Jamie Babbit


by Joanna Orland

Jamie Babbit is an American indie film director, known best for her debut feature But I’m a Cheerleader.  With a list of prominent TV shows under her directorial belt, she returns to the big screen with her latest feature Addicted to Fresno.  We spoke to Jamie about her latest film, her career, indie film in general and what advice she has for female filmmakers:


Where did the idea for Addicted to Fresno come from and what inspired you to make it into a feature film?

The film was inspired from two ideas. The first impulse was to do a story about two sisters based entirely on Karey (our writer and also my wife) and her complicated difficult sister. The other idea was to do a story about an addict and a codependent based loosely on my sex addict grandmother and my mother.


Why did you decide to cast against type with Judy and Natasha as characters who the other is more frequently associated with?

My favorite ice cream is salted caramel. The sweet vanilla with the salt. For Natasha’s character, I needed an actress who could play a happy optimistic upbeat type with deep dark sadness underneath. Natasha has that complexity. For Judy’s character Shannon, I needed a dark self-destructive energy with an underlying desire and neediness to be good. Judy has that combination. Natasha gave the peppy cheerleader type an edge, and Judy gave the dark bitter pill something to root for.


There’s quite an amazing supporting cast in this film as well.  How did you go about casting the film?

I mostly reached out to friends or friends of friends. I’m lucky to have worked with some insanely talented women and men in my TV directing career.


Why did you change the name of the film from Fresno to Addicted to Fresno?

I was forced to change the name to a title that starts with an A so when people see it listed on their TV, it comes up first.


Fresno premiered at SXSW – a festival better known for its music, but recently the film stream has come into its own.  Why do you think the film aspect of SXSW has exploded and what made it the right place to debut Fresno?

Austin Texas is such an amazing community of film lovers, and the motto of the city is “keep Austin weird”. This movie is a black comedy and the Austin audience really embraced its biting comedy.


What are some of the benefits of being an independent filmmaker vs part of the studio system?

We can write anything we want in the indie world, and cast whomever we want. I would not want to cut out the biting satire or cast Barbie dolls in these parts. Thank god movies can be made outside the system!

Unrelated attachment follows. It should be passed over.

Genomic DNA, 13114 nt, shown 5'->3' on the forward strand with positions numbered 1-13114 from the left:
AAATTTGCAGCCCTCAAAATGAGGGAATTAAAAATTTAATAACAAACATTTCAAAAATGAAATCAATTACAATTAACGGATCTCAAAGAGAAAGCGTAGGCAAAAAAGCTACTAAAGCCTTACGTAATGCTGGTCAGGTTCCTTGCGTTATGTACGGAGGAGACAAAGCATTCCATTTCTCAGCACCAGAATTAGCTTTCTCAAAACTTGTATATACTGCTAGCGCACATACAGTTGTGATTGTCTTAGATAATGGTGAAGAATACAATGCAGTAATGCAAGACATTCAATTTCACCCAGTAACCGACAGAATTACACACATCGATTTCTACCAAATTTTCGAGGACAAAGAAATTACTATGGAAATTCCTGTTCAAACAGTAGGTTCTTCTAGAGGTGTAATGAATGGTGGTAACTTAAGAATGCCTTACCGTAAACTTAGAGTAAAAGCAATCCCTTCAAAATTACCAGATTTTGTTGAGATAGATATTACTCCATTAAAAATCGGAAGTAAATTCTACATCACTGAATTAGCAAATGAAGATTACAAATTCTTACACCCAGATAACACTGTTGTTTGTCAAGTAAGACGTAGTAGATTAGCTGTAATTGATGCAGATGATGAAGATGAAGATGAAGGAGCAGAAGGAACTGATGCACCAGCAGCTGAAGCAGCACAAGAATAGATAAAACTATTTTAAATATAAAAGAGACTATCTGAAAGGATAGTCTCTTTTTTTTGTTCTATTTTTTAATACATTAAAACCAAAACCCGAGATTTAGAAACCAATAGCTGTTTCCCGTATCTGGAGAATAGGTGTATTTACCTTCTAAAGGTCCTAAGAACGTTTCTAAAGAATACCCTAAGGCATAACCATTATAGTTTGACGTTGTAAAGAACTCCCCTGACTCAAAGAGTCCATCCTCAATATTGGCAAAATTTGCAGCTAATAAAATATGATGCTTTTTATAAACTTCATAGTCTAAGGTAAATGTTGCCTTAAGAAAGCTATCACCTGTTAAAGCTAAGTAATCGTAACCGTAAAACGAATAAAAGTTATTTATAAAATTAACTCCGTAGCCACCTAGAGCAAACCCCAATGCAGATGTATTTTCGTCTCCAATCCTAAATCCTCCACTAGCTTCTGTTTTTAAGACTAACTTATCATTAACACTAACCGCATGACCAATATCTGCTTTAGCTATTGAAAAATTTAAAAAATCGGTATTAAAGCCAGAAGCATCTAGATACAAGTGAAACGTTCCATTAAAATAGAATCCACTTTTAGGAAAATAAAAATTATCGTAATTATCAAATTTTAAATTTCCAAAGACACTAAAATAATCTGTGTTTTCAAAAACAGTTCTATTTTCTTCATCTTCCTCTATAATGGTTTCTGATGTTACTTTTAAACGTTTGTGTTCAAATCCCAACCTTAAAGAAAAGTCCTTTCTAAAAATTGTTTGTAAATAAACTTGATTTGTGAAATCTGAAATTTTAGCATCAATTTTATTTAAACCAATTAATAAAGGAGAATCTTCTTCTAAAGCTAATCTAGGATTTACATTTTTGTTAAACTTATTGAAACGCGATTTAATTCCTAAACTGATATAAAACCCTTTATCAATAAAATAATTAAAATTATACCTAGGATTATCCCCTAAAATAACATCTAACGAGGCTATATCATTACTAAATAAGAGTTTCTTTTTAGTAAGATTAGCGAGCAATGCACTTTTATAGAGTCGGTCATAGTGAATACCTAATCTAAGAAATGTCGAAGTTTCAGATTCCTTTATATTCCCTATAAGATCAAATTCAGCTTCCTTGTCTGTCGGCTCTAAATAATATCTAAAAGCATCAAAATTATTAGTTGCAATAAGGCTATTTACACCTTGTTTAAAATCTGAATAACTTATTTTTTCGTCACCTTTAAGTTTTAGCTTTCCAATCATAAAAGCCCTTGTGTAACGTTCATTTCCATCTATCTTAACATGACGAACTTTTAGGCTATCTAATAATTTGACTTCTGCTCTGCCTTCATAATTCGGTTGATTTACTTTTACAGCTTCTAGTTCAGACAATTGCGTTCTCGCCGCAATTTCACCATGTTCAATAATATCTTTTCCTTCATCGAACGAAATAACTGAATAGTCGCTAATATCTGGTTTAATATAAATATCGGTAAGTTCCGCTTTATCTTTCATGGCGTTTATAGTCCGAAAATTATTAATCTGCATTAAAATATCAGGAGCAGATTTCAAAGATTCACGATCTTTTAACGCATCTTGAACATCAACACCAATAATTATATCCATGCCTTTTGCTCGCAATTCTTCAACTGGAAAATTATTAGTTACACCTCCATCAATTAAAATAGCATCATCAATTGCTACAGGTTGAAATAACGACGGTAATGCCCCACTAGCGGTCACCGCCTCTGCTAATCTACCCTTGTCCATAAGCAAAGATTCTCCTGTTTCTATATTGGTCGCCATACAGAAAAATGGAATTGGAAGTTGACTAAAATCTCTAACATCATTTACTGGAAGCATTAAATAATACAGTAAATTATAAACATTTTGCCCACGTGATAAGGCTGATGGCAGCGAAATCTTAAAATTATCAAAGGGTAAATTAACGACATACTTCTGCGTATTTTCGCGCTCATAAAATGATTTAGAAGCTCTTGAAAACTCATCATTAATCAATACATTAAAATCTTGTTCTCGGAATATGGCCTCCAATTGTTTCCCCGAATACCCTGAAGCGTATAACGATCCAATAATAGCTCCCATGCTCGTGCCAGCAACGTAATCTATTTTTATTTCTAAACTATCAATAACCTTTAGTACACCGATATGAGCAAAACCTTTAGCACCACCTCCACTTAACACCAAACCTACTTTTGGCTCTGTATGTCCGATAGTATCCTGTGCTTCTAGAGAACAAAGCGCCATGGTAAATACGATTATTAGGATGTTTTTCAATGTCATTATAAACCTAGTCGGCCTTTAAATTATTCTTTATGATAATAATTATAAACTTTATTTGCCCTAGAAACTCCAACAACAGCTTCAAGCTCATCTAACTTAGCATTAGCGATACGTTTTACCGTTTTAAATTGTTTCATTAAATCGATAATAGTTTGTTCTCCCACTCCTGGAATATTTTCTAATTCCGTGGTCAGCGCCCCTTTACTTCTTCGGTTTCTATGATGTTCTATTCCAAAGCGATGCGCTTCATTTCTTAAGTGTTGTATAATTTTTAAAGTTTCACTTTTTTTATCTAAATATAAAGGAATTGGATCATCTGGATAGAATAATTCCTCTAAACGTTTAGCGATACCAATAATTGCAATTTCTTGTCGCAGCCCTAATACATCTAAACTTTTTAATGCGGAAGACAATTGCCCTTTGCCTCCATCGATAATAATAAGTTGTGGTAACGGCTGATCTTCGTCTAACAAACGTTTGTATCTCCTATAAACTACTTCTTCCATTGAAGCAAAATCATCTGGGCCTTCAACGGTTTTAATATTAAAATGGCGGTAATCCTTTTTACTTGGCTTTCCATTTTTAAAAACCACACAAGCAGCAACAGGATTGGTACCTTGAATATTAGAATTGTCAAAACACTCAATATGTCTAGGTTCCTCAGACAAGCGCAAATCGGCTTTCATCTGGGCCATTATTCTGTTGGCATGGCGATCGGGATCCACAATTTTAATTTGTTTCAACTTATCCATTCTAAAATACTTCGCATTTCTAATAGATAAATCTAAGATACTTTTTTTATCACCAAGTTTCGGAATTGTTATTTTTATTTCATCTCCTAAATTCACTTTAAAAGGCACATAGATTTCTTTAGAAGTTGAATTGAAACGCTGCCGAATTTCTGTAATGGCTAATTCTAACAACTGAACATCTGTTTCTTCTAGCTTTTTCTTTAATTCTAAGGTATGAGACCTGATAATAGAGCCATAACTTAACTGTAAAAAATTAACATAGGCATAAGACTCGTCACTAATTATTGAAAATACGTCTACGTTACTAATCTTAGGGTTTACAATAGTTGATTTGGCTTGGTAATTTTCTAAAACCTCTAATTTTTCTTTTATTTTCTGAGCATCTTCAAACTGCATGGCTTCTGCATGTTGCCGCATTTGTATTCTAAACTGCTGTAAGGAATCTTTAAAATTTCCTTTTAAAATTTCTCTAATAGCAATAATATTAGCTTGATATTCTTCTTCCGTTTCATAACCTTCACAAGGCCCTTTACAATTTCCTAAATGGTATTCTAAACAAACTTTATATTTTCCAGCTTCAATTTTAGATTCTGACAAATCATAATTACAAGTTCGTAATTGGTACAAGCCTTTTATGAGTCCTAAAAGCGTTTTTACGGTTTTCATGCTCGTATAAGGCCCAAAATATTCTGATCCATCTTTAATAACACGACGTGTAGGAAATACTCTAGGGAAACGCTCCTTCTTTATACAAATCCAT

These days a lot more Hollywood stars are turning to independent cinema for work.  What does indie film offer an actor that Hollywood doesn’t?

The parts for women are much improved in indie cinema. Judy Greer was doing Jurassic World right before our movie and Ant-Man right after, and in both movies her parts were so tiny. She’s able to spin gold out of nothing — she’s an acting genius — but thank god this movie gives her a real part to show how good she is!


At the moment, indie film in general is giving Hollywood blockbusters a run for their money.  What is it about NOW that is making indie film more accessible and appreciated?

Indie films having been making good profits, so more investors are willing to put their money into interesting stories with amazing actors that aren’t on those ridiculous actor lists that foreign pre-sales require. Those lists have ruined countless movies. World audiences are always ready for good stories and are tired of the sameness of Hollywood.


Do you think Hollywood needs to be worried by the rise of the indie?

They need to join! They need to start embracing more risky storytelling and casting.


What do you think the future of independent film looks like?

Indie movies are getting more and more interesting — I’m excited by the future.


Gender issues in the film industry are at the forefront at the moment.  What are some of the challenges of being a female filmmaker, and what advice can you give to other female filmmakers?

Take your own initiative! Especially in Europe, I feel likes there’s this over reliance on state funding and proper channels. It’s time to take matters in your own hands and by any means necessary making your films. There’s plenty of wealthy Europeans that you ladies need to convince to invest in your movies!


What’s up next for you?

I’m developing a lesbian TV show based on the web series called fto7th.com.

Check it out!

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